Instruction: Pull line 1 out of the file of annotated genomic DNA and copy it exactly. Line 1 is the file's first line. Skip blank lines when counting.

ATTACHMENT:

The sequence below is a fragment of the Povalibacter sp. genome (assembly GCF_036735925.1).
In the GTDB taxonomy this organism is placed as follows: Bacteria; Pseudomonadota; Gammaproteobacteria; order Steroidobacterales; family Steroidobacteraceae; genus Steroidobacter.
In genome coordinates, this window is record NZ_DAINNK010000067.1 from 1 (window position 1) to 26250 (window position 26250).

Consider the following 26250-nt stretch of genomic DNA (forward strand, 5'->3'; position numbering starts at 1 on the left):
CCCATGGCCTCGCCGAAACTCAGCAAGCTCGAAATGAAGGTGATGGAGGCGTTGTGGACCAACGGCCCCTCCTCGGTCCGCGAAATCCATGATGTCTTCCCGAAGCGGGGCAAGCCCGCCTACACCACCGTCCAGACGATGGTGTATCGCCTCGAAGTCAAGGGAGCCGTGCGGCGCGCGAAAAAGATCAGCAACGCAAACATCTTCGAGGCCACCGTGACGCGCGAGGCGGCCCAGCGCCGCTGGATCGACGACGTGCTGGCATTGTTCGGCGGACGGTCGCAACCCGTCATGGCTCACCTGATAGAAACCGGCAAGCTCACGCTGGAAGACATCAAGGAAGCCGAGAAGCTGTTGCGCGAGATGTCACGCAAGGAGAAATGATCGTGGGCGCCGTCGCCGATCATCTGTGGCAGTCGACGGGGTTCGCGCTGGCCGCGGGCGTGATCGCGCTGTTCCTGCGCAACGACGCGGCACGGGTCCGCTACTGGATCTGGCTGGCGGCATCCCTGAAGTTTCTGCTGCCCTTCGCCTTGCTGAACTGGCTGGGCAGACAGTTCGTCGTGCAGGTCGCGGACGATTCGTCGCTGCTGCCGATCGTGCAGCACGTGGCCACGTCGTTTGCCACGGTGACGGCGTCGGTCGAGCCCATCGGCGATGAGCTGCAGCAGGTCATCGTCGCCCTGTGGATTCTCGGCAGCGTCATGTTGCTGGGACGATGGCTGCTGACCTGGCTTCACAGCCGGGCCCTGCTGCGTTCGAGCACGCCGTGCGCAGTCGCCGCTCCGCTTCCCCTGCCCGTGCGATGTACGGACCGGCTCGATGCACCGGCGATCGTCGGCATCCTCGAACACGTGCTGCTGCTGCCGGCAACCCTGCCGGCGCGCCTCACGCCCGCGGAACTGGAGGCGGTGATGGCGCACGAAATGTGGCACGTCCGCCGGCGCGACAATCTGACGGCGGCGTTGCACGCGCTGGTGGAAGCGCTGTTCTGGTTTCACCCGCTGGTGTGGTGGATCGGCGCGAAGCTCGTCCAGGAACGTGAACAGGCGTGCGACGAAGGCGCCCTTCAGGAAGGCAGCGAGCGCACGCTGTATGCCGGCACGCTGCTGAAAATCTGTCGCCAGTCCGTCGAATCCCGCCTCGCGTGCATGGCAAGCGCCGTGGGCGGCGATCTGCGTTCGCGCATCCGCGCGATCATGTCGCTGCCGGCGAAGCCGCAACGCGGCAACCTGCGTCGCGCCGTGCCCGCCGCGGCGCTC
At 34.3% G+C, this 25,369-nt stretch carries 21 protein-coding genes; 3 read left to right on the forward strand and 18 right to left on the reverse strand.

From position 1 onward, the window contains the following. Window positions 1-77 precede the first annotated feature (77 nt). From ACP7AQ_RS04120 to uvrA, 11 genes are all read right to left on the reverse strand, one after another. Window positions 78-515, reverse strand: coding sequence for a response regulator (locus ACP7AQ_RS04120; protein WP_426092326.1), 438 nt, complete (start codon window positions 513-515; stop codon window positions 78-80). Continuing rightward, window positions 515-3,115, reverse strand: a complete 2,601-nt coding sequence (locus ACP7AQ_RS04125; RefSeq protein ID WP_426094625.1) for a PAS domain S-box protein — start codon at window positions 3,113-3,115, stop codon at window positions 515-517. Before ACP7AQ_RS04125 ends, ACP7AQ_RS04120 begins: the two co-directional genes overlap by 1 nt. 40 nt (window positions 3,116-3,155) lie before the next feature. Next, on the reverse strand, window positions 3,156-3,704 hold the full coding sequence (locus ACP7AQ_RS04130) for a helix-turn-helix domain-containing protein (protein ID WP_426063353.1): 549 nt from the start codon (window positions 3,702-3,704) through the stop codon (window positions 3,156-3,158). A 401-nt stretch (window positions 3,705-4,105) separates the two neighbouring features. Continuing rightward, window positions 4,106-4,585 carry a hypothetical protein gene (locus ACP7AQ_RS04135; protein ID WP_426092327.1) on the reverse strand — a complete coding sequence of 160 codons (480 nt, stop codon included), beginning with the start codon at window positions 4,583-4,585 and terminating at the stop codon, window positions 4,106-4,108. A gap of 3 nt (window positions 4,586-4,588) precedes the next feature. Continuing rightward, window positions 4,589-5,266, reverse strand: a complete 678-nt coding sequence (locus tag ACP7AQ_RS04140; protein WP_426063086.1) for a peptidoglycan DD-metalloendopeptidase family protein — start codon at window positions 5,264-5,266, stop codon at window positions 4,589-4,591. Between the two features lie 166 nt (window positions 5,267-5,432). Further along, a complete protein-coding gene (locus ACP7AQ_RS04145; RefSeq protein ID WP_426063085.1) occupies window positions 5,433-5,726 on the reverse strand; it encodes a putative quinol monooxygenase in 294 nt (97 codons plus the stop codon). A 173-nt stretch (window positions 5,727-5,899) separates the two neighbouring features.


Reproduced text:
The sequence below is a fragment of the Povalibacter sp. genome (assembly GCF_036735925.1).